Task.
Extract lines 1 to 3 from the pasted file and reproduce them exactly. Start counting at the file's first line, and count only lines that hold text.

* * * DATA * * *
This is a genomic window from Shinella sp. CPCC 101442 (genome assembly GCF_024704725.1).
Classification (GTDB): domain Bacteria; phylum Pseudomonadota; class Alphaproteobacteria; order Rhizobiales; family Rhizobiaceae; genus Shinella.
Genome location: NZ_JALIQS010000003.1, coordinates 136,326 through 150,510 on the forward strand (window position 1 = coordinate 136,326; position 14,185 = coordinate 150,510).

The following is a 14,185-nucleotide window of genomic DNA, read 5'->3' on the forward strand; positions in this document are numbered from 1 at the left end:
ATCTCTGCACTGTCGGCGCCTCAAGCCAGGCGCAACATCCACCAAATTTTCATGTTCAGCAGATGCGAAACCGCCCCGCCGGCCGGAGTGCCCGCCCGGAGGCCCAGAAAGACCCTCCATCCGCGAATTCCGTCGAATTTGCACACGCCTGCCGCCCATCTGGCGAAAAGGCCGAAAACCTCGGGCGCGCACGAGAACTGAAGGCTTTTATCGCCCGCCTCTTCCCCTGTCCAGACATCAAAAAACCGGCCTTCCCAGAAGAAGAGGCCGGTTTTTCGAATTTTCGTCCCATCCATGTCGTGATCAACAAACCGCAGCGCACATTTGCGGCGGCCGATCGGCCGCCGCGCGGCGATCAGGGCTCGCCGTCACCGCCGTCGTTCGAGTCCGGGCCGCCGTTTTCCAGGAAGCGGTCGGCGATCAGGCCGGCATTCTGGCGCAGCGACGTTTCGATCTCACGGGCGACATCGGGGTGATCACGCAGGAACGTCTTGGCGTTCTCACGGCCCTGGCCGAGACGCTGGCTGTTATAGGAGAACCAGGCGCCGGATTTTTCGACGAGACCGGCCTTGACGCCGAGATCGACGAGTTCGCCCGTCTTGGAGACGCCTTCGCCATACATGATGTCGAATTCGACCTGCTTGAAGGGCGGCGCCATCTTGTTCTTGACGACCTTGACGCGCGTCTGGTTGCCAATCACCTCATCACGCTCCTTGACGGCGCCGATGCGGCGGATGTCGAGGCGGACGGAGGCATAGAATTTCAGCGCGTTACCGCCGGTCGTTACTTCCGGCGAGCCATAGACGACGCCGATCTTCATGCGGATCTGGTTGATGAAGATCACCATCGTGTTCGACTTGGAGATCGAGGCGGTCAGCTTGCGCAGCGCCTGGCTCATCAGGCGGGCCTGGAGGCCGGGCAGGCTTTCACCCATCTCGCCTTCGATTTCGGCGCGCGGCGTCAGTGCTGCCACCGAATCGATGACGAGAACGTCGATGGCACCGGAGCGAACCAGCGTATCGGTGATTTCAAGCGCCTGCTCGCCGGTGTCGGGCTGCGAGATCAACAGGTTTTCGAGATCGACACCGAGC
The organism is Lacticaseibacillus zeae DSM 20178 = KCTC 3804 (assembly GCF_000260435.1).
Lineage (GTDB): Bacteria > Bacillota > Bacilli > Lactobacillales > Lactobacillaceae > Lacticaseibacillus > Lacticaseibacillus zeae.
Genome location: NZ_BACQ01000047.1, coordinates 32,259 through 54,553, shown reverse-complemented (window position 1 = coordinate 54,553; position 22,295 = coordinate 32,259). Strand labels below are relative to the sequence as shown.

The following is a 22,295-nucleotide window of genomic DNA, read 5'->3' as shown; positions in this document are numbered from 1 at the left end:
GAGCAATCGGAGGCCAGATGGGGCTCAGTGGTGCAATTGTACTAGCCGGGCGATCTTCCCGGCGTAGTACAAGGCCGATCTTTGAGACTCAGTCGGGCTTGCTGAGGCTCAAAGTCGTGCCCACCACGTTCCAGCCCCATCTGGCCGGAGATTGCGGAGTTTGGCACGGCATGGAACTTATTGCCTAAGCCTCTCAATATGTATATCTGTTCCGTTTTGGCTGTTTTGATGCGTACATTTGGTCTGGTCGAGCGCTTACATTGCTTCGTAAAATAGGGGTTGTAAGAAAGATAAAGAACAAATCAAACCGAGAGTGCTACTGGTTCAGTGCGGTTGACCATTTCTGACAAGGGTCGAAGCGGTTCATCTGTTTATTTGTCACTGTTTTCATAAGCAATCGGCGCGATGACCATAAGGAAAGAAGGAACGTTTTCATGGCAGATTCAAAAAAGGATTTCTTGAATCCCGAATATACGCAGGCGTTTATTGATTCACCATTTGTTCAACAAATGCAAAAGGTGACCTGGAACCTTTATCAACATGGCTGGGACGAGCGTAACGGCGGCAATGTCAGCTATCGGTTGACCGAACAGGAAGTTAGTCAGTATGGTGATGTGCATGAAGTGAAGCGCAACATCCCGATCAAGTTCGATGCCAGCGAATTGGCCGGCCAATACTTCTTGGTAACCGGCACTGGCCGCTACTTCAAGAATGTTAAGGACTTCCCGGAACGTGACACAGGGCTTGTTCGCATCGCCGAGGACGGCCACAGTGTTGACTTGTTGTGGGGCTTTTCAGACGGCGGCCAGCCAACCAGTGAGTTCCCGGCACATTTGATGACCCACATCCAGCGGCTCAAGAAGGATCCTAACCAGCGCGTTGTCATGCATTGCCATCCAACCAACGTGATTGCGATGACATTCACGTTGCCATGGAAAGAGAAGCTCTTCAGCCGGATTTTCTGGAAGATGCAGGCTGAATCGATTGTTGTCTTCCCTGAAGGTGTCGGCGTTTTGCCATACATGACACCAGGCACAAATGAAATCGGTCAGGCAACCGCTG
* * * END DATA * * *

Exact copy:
This is a genomic window from Shinella sp. CPCC 101442 (genome assembly GCF_024704725.1).
Classification (GTDB): domain Bacteria; phylum Pseudomonadota; class Alphaproteobacteria; order Rhizobiales; family Rhizobiaceae; genus Shinella.
Genome location: NZ_JALIQS010000003.1, coordinates 136,326 through 150,510 on the forward strand (window position 1 = coordinate 136,326; position 14,185 = coordinate 150,510).